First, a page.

Geffen Records, 1987


REVIEW BY: Christopher Thelen


Back in their early days, David Coverdale and Whitesnake were a hard rock band that mixed some great rock with some down-and-dirty blues. Even their "breakthrough" album Slide It In had a lot of "blooze" on it, and was an incredible record.

So what the hell happened in 1987, when Coverdale came out with this self-titled piece of dog crap? There's a reason that people thumbed their noses at Coverdale, calling Whitesnake a Led Zeppelin ripoff at the time. Whitesnake became a hair band - and, unfortunately, created their most popular album ever. May God have mercy on us all.

With "special guest" Adrian Vandenberg on guitar (as well as John Sykes on 6-string and vocals), Coverdale and crew seemed to throw away their entire past (like "Ain't No Love In The Heart Of The City," "Love Hunter" and "Slow 'N' Easy") and moved to arena-metal to please the hoards. "Still Of The Night" is a prime example of cloning the great bands of the past. Going from "balls-out" rock (and I use the term loosely) to gentle moment, back to rock - didn't The Firm do the my_heart_sings_the_harmony_web_ad_alt_250 exact same thing on "Fortune Hunter"? (Jimmy Page was supposedly also shocked that someone else would use the concept of playing their guitar with a violin bow, as heard in the rhyhm guitar riff in the bridge.)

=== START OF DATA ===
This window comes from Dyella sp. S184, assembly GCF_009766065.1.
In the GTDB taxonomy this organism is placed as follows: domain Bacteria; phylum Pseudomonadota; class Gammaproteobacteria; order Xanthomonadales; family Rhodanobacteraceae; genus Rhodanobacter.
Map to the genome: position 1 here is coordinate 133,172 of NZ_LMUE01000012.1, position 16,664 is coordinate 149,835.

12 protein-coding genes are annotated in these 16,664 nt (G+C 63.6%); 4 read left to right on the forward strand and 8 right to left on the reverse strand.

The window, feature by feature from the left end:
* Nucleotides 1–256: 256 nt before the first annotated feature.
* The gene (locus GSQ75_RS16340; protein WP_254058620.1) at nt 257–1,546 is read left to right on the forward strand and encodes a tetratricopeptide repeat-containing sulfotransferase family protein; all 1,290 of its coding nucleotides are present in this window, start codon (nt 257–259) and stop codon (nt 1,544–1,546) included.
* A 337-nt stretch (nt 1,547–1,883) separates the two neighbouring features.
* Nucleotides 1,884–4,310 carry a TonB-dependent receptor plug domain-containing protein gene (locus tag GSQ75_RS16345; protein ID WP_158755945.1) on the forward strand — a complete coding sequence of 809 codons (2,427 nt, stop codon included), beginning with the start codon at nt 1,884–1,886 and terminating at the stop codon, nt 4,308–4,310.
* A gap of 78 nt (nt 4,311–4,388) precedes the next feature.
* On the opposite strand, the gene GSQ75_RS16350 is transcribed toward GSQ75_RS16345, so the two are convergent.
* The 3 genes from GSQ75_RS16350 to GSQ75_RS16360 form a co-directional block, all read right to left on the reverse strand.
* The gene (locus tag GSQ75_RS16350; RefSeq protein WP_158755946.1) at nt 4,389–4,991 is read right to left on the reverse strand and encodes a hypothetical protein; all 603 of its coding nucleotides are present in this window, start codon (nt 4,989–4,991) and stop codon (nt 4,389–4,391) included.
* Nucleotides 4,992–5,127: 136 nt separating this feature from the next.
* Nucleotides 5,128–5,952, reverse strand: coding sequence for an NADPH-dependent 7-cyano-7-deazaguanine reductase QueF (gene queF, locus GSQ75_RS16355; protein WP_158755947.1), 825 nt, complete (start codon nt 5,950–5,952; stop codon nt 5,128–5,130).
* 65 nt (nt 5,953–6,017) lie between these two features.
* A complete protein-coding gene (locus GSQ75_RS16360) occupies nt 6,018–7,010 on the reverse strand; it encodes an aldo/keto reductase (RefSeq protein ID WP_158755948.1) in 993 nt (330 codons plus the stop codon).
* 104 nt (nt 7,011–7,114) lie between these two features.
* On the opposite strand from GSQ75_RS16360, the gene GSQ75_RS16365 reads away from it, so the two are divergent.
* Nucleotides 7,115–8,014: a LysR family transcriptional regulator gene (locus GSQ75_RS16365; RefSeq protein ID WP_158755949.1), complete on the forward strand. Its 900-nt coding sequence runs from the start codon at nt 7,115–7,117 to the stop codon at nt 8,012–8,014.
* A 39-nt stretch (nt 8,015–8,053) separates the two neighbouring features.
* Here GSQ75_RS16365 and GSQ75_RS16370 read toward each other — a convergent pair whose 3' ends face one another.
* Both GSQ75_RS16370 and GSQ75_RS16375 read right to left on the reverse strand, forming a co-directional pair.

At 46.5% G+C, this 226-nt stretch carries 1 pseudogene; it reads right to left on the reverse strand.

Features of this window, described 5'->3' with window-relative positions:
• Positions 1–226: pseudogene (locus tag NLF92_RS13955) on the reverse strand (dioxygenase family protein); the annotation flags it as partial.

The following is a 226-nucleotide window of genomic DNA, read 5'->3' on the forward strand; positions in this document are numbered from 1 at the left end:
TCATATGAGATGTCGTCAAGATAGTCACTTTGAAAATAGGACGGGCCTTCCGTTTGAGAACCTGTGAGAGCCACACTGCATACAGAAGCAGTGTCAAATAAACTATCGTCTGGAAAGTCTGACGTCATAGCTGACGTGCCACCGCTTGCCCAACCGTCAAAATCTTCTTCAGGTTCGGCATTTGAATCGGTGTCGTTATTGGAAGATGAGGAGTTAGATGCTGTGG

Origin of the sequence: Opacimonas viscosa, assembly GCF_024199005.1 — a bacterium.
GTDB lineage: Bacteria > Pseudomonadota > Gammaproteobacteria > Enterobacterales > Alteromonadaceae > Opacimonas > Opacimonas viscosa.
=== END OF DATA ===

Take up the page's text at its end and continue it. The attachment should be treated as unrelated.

Wait, it gets worse. "Here I Go Again" is probably better known for the T-&-A video (featuring his soon-to-be wife Tawny Kitaen, best known for such cinematic barfbags as "The Perils Of Gwendolyn") than the half-ass attempt to bridge ballad and rocker. Nevertheless, it got lots of airplay, and Whitesnake soon became a household word - proof that MTV was as much evil as it was good.

Even the true power-ballad "Is This Love" is so much sappy swine fodder that ignores the ten-year past history of Whitesnake, selling out to the almighty gods of airplay. (Gee, does this sound familiar these days, evidenced by four guys calling themselves Metallica?) "Crying In The Rain" is a similar failed attempt to merge ballad and power-rock. Sorry, guys, but I'm convinced that marriage will just never happen perfectly.

Oh, Whitesnake does eventually try to return to their roots, via "Children Of The Night" and "Straight For The Heart," but the glossy production of Mike Stone, topped with the sludge that preceeded these songs, fails to help the band undo the damage.

What is truly a shame is that when Whitesnake was making music that was worth people's attention, we mostly ignored it. (I didn't know better, I was only 6, I think, when Whitesnake first came forth, and was 16 when Whitesnake came out.) With this drivel, people fawned all over them. Maybe it was because they were the exact opposite of some of the popular metal bands, like Poison and Motley Crue.

Whatever the case, Whitesnake is about as palatable as Jack-In-The-Box hamburgers left on the grill overnight. Someone kill this snake before it strikes again.


Rating: F

User Rating: B



© 1998 Christopher Thelen and The Daily Vault. All rights reserved. Review or any portion may not be reproduced without written permission. Cover art is the intellectual property of Geffen Records, and is used for informational purposes only.